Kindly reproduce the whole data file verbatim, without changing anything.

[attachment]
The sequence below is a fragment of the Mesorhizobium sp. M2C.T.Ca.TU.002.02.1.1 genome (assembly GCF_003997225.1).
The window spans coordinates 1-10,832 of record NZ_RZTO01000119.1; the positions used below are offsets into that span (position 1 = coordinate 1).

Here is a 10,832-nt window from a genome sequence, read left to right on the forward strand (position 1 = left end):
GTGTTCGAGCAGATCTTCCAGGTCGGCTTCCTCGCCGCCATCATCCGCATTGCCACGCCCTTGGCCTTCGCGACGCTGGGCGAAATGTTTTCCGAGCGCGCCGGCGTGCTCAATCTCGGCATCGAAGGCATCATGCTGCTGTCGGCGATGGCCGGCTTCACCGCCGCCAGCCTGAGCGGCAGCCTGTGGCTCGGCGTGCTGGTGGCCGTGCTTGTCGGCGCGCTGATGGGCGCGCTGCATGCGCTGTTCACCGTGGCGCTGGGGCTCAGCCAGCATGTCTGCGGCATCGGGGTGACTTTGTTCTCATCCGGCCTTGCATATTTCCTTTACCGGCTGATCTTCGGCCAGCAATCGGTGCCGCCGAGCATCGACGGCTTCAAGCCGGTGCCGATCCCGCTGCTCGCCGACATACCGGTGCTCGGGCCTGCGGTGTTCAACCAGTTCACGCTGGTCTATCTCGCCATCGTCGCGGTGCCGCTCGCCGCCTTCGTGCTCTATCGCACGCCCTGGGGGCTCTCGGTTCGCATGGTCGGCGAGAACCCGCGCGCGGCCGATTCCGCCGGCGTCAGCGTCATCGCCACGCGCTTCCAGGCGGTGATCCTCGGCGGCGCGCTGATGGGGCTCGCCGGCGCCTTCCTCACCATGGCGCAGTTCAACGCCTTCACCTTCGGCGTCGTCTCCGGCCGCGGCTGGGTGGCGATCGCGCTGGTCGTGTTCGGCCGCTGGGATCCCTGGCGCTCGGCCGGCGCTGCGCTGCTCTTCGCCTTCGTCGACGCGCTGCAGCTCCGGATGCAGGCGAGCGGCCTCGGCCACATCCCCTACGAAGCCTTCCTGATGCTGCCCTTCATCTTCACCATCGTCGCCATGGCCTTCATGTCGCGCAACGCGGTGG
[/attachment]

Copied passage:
The sequence below is a fragment of the Mesorhizobium sp. M2C.T.Ca.TU.002.02.1.1 genome (assembly GCF_003997225.1).
The window spans coordinates 1-10,832 of record NZ_RZTO01000119.1; the positions used below are offsets into that span (position 1 = coordinate 1).

Here is a 10,832-nt window from a genome sequence, read left to right on the forward strand (position 1 = left end):
GTGTTCGAGCAGATCTTCCAGGTCGGCTTCCTCGCCGCCATCATCCGCATTGCCACGCCCTTGGCCTTCGCGACGCTGGGCGAAATGTTTTCCGAGCGCGCCGGCGTGCTCAATCTCGGCATCGAAGGCATCATGCTGCTGTCGGCGATGGCCGGCTTCACCGCCGCCAGCCTGAGCGGCAGCCTGTGGCTCGGCGTGCTGGTGGCCGTGCTTGTCGGCGCGCTGATGGGCGCGCTGCATGCGCTGTTCACCGTGGCGCTGGGGCTCAGCCAGCATGTCTGCGGCATCGGGGTGACTTTGTTCTCATCCGGCCTTGCATATTTCCTTTACCGGCTGATCTTCGGCCAGCAATCGGTGCCGCCGAGCATCGACGGCTTCAAGCCGGTGCCGATCCCGCTGCTCGCCGACATACCGGTGCTCGGGCCTGCGGTGTTCAACCAGTTCACGCTGGTCTATCTCGCCATCGTCGCGGTGCCGCTCGCCGCCTTCGTGCTCTATCGCACGCCCTGGGGGCTCTCGGTTCGCATGGTCGGCGAGAACCCGCGCGCGGCCGATTCCGCCGGCGTCAGCGTCATCGCCACGCGCTTCCAGGCGGTGATCCTCGGCGGCGCGCTGATGGGGCTCGCCGGCGCCTTCCTCACCATGGCGCAGTTCAACGCCTTCACCTTCGGCGTCGTCTCCGGCCGCGGCTGGGTGGCGATCGCGCTGGTCGTGTTCGGCCGCTGGGATCCCTGGCGCTCGGCCGGCGCTGCGCTGCTCTTCGCCTTCGTCGACGCGCTGCAGCTCCGGATGCAGGCGAGCGGCCTCGGCCACATCCCCTACGAAGCCTTCCTGATGCTGCCCTTCATCTTCACCATCGTCGCCATGGCCTTCATGTCGCGCAACGCGGTGG